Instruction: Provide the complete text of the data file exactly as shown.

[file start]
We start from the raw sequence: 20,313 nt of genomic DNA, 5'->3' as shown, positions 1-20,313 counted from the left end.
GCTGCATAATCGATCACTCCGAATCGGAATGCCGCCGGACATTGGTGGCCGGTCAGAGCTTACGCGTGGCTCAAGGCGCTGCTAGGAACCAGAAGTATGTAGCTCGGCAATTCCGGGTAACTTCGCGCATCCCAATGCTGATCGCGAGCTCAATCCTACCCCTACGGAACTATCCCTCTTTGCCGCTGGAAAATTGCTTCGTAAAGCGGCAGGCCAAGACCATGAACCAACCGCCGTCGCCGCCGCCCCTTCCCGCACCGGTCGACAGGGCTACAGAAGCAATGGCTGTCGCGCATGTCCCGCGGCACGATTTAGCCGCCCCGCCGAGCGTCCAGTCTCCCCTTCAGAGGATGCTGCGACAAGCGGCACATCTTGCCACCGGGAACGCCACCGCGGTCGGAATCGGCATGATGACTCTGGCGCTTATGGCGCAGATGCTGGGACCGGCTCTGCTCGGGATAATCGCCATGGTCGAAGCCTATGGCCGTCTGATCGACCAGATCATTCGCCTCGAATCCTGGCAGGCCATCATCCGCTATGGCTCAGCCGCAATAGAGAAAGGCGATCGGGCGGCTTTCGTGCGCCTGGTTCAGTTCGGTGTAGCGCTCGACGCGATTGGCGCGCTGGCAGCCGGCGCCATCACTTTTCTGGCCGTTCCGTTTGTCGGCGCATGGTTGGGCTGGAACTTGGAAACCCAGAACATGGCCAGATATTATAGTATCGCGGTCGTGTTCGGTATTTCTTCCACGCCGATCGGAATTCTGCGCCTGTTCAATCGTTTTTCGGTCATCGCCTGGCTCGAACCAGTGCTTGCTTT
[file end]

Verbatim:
We start from the raw sequence: 20,313 nt of genomic DNA, 5'->3' as shown, positions 1-20,313 counted from the left end.
GCTGCATAATCGATCACTCCGAATCGGAATGCCGCCGGACATTGGTGGCCGGTCAGAGCTTACGCGTGGCTCAAGGCGCTGCTAGGAACCAGAAGTATGTAGCTCGGCAATTCCGGGTAACTTCGCGCATCCCAATGCTGATCGCGAGCTCAATCCTACCCCTACGGAACTATCCCTCTTTGCCGCTGGAAAATTGCTTCGTAAAGCGGCAGGCCAAGACCATGAACCAACCGCCGTCGCCGCCGCCCCTTCCCGCACCGGTCGACAGGGCTACAGAAGCAATGGCTGTCGCGCATGTCCCGCGGCACGATTTAGCCGCCCCGCCGAGCGTCCAGTCTCCCCTTCAGAGGATGCTGCGACAAGCGGCACATCTTGCCACCGGGAACGCCACCGCGGTCGGAATCGGCATGATGACTCTGGCGCTTATGGCGCAGATGCTGGGACCGGCTCTGCTCGGGATAATCGCCATGGTCGAAGCCTATGGCCGTCTGATCGACCAGATCATTCGCCTCGAATCCTGGCAGGCCATCATCCGCTATGGCTCAGCCGCAATAGAGAAAGGCGATCGGGCGGCTTTCGTGCGCCTGGTTCAGTTCGGTGTAGCGCTCGACGCGATTGGCGCGCTGGCAGCCGGCGCCATCACTTTTCTGGCCGTTCCGTTTGTCGGCGCATGGTTGGGCTGGAACTTGGAAACCCAGAACATGGCCAGATATTATAGTATCGCGGTCGTGTTCGGTATTTCTTCCACGCCGATCGGAATTCTGCGCCTGTTCAATCGTTTTTCGGTCATCGCCTGGCTCGAACCAGTGCTTGCTTT